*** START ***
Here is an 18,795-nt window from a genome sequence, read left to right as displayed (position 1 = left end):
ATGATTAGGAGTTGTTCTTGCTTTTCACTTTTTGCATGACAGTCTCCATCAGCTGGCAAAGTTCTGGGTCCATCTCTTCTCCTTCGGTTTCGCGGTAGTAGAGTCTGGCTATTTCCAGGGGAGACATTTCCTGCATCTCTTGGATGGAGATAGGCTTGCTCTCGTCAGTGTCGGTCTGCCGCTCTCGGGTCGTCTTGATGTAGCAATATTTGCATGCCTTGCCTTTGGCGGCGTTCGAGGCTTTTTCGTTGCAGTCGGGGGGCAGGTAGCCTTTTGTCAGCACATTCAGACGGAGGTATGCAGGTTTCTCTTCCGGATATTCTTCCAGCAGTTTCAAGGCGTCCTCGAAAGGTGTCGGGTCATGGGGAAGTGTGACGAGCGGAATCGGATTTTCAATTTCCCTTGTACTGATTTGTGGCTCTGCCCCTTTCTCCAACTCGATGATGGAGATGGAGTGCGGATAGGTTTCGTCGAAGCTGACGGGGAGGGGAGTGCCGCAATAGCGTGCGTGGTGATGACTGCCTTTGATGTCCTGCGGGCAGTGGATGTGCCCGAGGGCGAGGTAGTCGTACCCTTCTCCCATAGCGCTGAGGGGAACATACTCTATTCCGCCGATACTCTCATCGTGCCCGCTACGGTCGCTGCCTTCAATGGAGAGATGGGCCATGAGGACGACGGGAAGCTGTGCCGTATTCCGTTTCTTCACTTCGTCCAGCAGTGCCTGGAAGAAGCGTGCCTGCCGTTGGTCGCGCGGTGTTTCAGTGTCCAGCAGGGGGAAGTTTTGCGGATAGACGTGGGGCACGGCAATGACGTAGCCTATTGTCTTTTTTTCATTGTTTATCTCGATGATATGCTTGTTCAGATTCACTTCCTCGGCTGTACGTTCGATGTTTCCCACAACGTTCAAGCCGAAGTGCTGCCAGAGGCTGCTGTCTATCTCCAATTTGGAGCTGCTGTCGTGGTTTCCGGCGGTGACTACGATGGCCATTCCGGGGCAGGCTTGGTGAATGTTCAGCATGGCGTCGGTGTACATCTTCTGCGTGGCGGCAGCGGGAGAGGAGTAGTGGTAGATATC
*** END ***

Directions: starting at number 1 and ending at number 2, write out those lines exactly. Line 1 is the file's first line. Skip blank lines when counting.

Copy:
Here is an 18,795-nt window from a genome sequence, read left to right as displayed (position 1 = left end):
ATGATTAGGAGTTGTTCTTGCTTTTCACTTTTTGCATGACAGTCTCCATCAGCTGGCAAAGTTCTGGGTCCATCTCTTCTCCTTCGGTTTCGCGGTAGTAGAGTCTGGCTATTTCCAGGGGAGACATTTCCTGCATCTCTTGGATGGAGATAGGCTTGCTCTCGTCAGTGTCGGTCTGCCGCTCTCGGGTCGTCTTGATGTAGCAATATTTGCATGCCTTGCCTTTGGCGGCGTTCGAGGCTTTTTCGTTGCAGTCGGGGGGCAGGTAGCCTTTTGTCAGCACATTCAGACGGAGGTATGCAGGTTTCTCTTCCGGATATTCTTCCAGCAGTTTCAAGGCGTCCTCGAAAGGTGTCGGGTCATGGGGAAGTGTGACGAGCGGAATCGGATTTTCAATTTCCCTTGTACTGATTTGTGGCTCTGCCCCTTTCTCCAACTCGATGATGGAGATGGAGTGCGGATAGGTTTCGTCGAAGCTGACGGGGAGGGGAGTGCCGCAATAGCGTGCGTGGTGATGACTGCCTTTGATGTCCTGCGGGCAGTGGATGTGCCCGAGGGCGAGGTAGTCGTACCCTTCTCCCATAGCGCTGAGGGGAACATACTCTATTCCGCCGATACTCTCATCGTGCCCGCTACGGTCGCTGCCTTCAATGGAGAGATGGGCCATGAGGACGACGGGAAGCTGTGCCGTATTCCGTTTCTTCACTTCGTCCAGCAGTGCCTGGAAGAAGCGTGCCTGCCGTTGGTCGCGCGGTGTTTCAGTGTCCAGCAGGGGGAAGTTTTGCGGATAGACGTGGGGCACGGCAATGACGTAGCCTATTGTCTTTTTTTCATTGTTTATCTCGATGATATGCTTGTTCAGATTCACTTCCTCGGCTGTACGTTCGATGTTTCCCACAACGTTCAAGCCGAAGTGCTGCCAGAGGCTGCTGTCTATCTCCAATTTGGAGCTGCTGTCGTGGTTTCCGGCGGTGACTACGATGGCCATTCCGGGGCAGGCTTGGTGAATGTTCAGCATGGCGTCGGTGTACATCTTCTGCGTGGCGGCAGCGGGAGAGGAGTAGTGGTAGATATC